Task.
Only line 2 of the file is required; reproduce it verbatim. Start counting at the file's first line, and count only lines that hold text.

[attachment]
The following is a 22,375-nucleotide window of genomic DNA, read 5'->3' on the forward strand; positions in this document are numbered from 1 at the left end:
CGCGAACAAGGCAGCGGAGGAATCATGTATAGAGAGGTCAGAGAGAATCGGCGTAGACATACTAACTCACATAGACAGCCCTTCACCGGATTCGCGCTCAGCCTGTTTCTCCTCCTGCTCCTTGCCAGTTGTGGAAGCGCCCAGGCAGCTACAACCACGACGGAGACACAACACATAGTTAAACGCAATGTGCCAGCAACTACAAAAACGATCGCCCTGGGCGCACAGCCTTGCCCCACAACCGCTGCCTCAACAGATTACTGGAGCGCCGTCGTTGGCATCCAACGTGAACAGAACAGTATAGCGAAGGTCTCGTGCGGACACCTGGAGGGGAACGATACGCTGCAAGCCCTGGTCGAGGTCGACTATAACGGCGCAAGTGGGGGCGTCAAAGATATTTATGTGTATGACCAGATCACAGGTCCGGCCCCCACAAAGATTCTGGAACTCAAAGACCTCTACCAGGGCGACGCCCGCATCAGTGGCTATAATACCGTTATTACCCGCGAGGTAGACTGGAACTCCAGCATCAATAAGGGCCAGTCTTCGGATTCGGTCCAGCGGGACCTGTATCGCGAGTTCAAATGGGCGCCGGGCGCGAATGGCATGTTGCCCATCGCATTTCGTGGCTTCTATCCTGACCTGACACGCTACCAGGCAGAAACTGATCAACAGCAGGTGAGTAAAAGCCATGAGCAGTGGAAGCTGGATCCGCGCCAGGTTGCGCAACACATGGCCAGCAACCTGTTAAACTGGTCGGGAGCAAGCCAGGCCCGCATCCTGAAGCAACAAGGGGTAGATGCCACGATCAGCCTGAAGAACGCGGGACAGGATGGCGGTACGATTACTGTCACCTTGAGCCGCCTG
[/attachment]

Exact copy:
CGCGAACAAGGCAGCGGAGGAATCATGTATAGAGAGGTCAGAGAGAATCGGCGTAGACATACTAACTCACATAGACAGCCCTTCACCGGATTCGCGCTCAGCCTGTTTCTCCTCCTGCTCCTTGCCAGTTGTGGAAGCGCCCAGGCAGCTACAACCACGACGGAGACACAACACATAGTTAAACGCAATGTGCCAGCAACTACAAAAACGATCGCCCTGGGCGCACAGCCTTGCCCCACAACCGCTGCCTCAACAGATTACTGGAGCGCCGTCGTTGGCATCCAACGTGAACAGAACAGTATAGCGAAGGTCTCGTGCGGACACCTGGAGGGGAACGATACGCTGCAAGCCCTGGTCGAGGTCGACTATAACGGCGCAAGTGGGGGCGTCAAAGATATTTATGTGTATGACCAGATCACAGGTCCGGCCCCCACAAAGATTCTGGAACTCAAAGACCTCTACCAGGGCGACGCCCGCATCAGTGGCTATAATACCGTTATTACCCGCGAGGTAGACTGGAACTCCAGCATCAATAAGGGCCAGTCTTCGGATTCGGTCCAGCGGGACCTGTATCGCGAGTTCAAATGGGCGCCGGGCGCGAATGGCATGTTGCCCATCGCATTTCGTGGCTTCTATCCTGACCTGACACGCTACCAGGCAGAAACTGATCAACAGCAGGTGAGTAAAAGCCATGAGCAGTGGAAGCTGGATCCGCGCCAGGTTGCGCAACACATGGCCAGCAACCTGTTAAACTGGTCGGGAGCAAGCCAGGCCCGCATCCTGAAGCAACAAGGGGTAGATGCCACGATCAGCCTGAAGAACGCGGGACAGGATGGCGGTACGATTACTGTCACCTTGAGCCGCCTG